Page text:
This is the first review to focus on skeletal muscle hybrid fibres. Its main aim is to raise awareness of the molecular complexity of single muscle fibres, particularly among physiologists concerned with basic and applied aspects of skeletal muscle function. The data used to illustrate various points made in the review were taken from studies of mammalian (mostly rat) and amphibian muscle. The general background sections provide a brief overview of the pattern and extent of molecular heterogeneity in hybrid muscle fibres from ‘normal’ and ‘transforming’ muscles and of the methodological problems encountered when attempting to identify and characterise such fibres. Particular attention is given to four types of skeletal muscle hybrids: MHC hybrids, mismatched MHC-MLC hybrids, mismatched MHC-regulatory protein hybrids and mismatched MHC-SR protein hybrids. The last section of the review comprises a critical examination of some of the current ideas regarding the functional significance, origin and cognitive value of hybrid fibres.
Methods used for the detection and characterisation of MHC hybrids.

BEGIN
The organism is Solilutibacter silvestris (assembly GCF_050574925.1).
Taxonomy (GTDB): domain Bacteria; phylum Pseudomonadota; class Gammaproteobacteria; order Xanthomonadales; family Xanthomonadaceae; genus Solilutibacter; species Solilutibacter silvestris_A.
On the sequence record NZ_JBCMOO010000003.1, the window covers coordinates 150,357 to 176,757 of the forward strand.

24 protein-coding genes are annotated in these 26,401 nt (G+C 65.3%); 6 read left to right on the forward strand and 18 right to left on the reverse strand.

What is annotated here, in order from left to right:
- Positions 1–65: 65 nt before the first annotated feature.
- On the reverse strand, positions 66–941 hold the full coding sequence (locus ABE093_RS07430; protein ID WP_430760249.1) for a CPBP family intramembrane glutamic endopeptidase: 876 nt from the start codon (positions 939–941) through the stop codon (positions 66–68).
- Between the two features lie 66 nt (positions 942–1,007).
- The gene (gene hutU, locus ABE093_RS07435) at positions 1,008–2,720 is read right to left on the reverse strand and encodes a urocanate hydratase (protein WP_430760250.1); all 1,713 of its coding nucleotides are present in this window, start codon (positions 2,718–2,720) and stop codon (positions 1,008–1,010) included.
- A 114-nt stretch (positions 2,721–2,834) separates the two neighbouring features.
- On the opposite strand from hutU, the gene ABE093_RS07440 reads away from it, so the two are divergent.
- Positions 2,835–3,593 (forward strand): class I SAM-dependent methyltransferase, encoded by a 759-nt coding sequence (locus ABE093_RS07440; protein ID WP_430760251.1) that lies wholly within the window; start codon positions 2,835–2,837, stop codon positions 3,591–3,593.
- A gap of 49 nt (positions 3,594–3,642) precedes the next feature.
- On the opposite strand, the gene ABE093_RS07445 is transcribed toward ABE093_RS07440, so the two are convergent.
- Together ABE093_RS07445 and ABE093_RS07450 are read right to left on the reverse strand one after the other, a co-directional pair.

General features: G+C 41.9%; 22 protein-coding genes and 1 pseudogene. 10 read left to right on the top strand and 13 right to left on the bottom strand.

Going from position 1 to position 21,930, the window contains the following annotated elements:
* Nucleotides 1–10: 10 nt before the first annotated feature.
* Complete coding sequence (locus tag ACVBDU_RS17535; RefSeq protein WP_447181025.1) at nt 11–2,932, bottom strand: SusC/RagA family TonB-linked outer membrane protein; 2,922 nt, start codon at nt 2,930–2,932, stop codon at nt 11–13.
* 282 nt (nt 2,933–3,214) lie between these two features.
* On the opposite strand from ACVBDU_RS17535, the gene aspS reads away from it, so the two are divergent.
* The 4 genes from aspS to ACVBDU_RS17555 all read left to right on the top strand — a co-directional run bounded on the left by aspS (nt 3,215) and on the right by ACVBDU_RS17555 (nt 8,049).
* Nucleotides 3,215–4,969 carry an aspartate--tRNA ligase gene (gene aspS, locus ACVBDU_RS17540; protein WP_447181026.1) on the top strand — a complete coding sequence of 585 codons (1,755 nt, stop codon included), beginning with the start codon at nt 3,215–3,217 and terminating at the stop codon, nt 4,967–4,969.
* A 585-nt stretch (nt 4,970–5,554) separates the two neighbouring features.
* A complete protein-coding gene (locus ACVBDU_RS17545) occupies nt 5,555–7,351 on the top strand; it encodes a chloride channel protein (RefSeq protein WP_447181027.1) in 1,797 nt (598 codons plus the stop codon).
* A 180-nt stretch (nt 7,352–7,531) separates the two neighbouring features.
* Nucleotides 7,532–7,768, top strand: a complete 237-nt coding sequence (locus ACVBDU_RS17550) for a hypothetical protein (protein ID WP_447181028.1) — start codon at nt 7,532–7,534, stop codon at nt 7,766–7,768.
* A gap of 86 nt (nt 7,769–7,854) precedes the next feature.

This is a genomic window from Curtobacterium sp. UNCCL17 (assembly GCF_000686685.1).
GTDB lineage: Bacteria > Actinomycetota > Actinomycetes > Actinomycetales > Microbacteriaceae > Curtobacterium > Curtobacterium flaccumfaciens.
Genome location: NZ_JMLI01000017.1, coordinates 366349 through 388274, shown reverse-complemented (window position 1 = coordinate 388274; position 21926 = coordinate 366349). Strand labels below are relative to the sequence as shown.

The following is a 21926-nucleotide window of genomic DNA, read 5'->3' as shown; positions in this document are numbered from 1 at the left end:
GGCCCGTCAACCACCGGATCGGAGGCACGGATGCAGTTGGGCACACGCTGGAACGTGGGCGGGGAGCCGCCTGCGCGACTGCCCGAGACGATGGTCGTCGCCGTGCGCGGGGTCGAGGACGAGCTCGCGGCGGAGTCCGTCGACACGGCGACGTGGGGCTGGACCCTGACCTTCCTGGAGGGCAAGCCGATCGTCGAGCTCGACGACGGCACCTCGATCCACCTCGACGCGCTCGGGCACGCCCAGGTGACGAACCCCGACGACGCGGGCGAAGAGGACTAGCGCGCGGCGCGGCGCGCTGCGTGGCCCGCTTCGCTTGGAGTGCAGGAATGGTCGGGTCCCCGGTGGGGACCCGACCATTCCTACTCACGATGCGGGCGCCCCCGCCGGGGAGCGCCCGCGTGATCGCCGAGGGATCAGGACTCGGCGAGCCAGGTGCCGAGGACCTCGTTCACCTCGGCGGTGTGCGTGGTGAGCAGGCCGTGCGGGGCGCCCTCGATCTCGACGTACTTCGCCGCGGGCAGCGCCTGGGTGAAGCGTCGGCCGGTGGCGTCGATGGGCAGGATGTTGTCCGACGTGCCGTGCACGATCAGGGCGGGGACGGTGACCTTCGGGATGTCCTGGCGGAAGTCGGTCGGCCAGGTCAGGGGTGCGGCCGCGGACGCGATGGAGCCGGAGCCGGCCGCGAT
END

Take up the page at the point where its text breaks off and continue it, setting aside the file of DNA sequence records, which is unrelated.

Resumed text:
It is now quite clear that neither of the three methods traditionally employed to distinguish fibre types in skeletal muscles [light microscopy, myosin/myofibrillar ATPase (mATPase)-based or metabolic enzyme-based histochemistry] can be used effectively for the identification and characterisation of MHC hybrids (Hämäläinen & Pette, 1995; Schiaffino & Reggiani, 1996). The most suitable methods for detecting MHC polymorphism in individual muscle fibres, at protein or mRNA level, include MHC-based immunohistochemistry (MHC- IHChem), single fibre polyacrylamide gel microelectrophoresis under denaturing conditions (SDS-PAGEsf), pyrophosphate gel electrophoresis of myosin isoenzymes in single fibre segments, reverse transcription-polymerase chain reaction (RT-PCR) and in situ hybridisation (for review see Pette & Staron, 2000; Pette et al., 1999; Schiaffino & Salviati, 1998; Hämäläinen & Pette, 1995). This methodological point is well illustrated by the bar graph shown in Figure 1, which allows a quick comparison of the fibre type composition of rat extensor digitorum longus (EDL) (A,B) and SOL (C,D) muscles reported by Armstrong and Phelps (1984), on the basis of mATPase-based histochemistry (A, C) and that found in more recent studies using SDS-PAGEsf only (EDL; Bortolotto et al., 2000a) (B) or a combination of SDS-PAGEsf and MHC-IHChem (SOL, Bottinelli et al., 1994a) (D). A significant conclusion emerging from these data is that the largest proportion (~70%) of fibres in rat EDL are hybrid IIB+IID fibres, rather than IIA or IIB fibres, as previously thought. The newly discovered heterogeneity of rat EDL muscle and muscle fibres has important theoretical and methodological implications because rat EDL has been for many years the preferred experimental model in physiological investigations of mammalian fast-twitch muscle contractility.